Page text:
Politics

Inside Democrats’ quest to nominate judges who break the ex-prosecutor mold

But it’s not a task that the President can accomplish on his own. Instead, he is relying on senators to broaden the pool of potential nominees they bring to the White House.

Biden’s emphasis on nominating more ex-public defenders (12 total make up his 32 nominees), as well as civil rights attorneys (four out of the 32) and labor lawyers, is a product of a years-long campaign to rethink who can be judges.

That has meant adjustments to the pipeline through which potential nominees travel. Some senators have changed their recommendation procedures, and with the commitment to bringing in different types of lawyers into the judicial nomination process, they have seen a record number of judicial applicants for the vacancies in their states.

“It takes a lot of work to find these candidates and encourage them to apply and support them through the process,” said Chris Kang, who worked on judicial nominations in the Obama White House and now is chief counsel of the progressive legal group Demand Justice. “If senators aren’t willing to put in the effort, it’s not going to happen on its own.”

Quality, not just quantity has been Democrats’ refrain as they’ve embarked on this overhaul of the judiciary. After President Donald Trump was able to put 234 judges on the federal bench — an achievement secured in part by Senate Republicans’ refusal to confirm some Obama nominees at the end of his term — Democrats have a lot of catch-up to do if they want to counter Trump’s influence. By confirming judges who have much more varied professional backgrounds, they say they will leave an imprint on the judiciary that will extend beyond just the number of judges Biden can ultimately appoint.

They say that Americans will have more trust in the judiciary if the judiciary looks more like them. The nominations of lawyers from the immigrant, labor and voting rights communities are exciting those constituencies, after Democrats had historically been accused of not making the judiciary enough of a priority.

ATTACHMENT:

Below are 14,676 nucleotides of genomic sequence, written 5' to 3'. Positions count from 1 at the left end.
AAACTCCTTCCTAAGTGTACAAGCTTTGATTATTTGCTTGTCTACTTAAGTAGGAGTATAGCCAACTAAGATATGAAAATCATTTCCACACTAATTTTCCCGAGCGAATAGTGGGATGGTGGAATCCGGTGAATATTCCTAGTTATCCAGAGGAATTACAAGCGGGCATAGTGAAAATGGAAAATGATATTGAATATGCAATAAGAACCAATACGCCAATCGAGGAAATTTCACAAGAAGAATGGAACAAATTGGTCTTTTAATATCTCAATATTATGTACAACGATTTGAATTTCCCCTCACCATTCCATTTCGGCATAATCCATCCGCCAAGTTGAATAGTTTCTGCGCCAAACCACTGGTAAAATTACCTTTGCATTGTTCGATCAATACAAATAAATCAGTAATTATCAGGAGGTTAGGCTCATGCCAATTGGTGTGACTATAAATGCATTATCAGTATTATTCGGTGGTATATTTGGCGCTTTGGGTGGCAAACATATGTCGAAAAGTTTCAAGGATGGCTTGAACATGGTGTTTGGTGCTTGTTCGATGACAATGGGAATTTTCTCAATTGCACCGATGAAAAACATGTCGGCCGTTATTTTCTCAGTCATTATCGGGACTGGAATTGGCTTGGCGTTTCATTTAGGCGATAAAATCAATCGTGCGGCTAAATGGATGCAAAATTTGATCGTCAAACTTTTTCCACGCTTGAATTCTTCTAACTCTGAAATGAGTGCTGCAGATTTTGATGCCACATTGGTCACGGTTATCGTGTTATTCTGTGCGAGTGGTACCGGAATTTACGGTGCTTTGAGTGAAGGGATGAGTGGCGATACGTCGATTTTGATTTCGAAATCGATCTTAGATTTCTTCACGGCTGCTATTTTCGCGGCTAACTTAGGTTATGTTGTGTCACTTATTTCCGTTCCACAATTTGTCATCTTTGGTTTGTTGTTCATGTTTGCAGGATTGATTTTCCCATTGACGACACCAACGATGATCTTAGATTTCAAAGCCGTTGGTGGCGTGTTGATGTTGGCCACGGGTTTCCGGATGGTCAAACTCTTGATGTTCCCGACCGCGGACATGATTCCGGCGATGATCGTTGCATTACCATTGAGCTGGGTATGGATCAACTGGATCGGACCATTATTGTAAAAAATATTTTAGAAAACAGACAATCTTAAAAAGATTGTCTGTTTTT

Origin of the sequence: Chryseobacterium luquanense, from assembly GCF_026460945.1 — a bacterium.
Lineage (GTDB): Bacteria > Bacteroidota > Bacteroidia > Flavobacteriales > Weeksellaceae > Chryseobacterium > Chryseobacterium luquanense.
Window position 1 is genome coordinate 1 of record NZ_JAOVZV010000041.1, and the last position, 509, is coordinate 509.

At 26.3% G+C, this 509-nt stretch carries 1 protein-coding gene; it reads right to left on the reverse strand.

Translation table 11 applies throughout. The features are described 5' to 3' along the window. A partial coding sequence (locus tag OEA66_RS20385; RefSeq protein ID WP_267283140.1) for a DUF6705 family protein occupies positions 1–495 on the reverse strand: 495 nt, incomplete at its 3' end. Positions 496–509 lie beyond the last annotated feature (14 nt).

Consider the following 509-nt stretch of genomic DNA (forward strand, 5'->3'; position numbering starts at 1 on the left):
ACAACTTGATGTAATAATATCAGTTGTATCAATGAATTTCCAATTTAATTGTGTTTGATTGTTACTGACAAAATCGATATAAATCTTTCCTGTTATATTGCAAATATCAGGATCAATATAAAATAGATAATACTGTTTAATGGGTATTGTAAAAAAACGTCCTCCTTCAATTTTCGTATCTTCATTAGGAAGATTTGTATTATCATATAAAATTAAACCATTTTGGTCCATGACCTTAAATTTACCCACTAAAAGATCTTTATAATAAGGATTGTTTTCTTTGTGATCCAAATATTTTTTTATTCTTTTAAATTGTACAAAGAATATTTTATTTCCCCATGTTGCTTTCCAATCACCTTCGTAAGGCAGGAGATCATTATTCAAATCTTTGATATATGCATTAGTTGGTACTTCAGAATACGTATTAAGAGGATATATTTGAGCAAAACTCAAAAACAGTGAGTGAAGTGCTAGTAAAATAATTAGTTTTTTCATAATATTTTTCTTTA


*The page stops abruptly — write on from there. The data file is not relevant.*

A senior White House official stressed that there were no litmus tests for Biden’s nominees.

“Our goal in this is not to making any particular constituency or any groups happy. I think our work is making a number of people happy, but it’s because we share the same goal,” the official said. “We need the development of our law to reflect the perspectives across the profession.”

On Wednesday, two nominees with experience as public defenders — Omar Williams and Michael Nachmanoff, who have been named, respectively, for district courts in Connecticut and Virginia — will be among the nominees testifying in front of the Senate Judiciary Committee. The committee will also consider in the coming days the nominations of two other ex-public defenders — Jia Cobb and Sarah Merriam, for respective courts in Washington, DC, and Connecticut — as well as the nomination of Myrna Perez, a leading voting rights attorney who has been nominated for a federal appeals court.

Retooling selection commissions

Presidents, particularly when it comes to filling district court vacancies, depend on senators to recommend candidates for courts in their states. Those recommendation procedures — which for some senators, include advisory commissions to screen applicants — have come under scrutiny from court reformers who have been critical of the overwhelming number of former prosecutors and corporate lawyers on the bench.

According to a 2020 report by the left-leaning People’s Policy Project, prosecutors were likewise overrepresented on the public selection commissions used then by 19 Democratic senators (another 18 Democrats at the time did not publicize who sat on their selection commissions, while the rest the caucus used more informal processes to select potential judicial nominees).
It’s no surprise that the bias towards prosecutors in the selection process has historically carried over the bench. Former prosecutors outnumber former defense attorneys four-to-one, according to a study by the libertarian Cato Institute.

After the Biden transition team made clear his administration would want more professional diversity among his judicial nominees, some senators took additional steps to make the mandate a reality.

How Washington’s Democratic Sens. Patty Murray and Maria Cantwell retooled their selection commission has been held up as the model for other senators to consider.

The senators named to their selection commission this year a half-dozen new members including a tribal attorney, a former public defender and multiple attorneys with civil rights experience. So far, the judicial nominees to emerge from that process include Tana Lin, former public defender and Lauren King, a Native American attorney with deep experience in tribal law.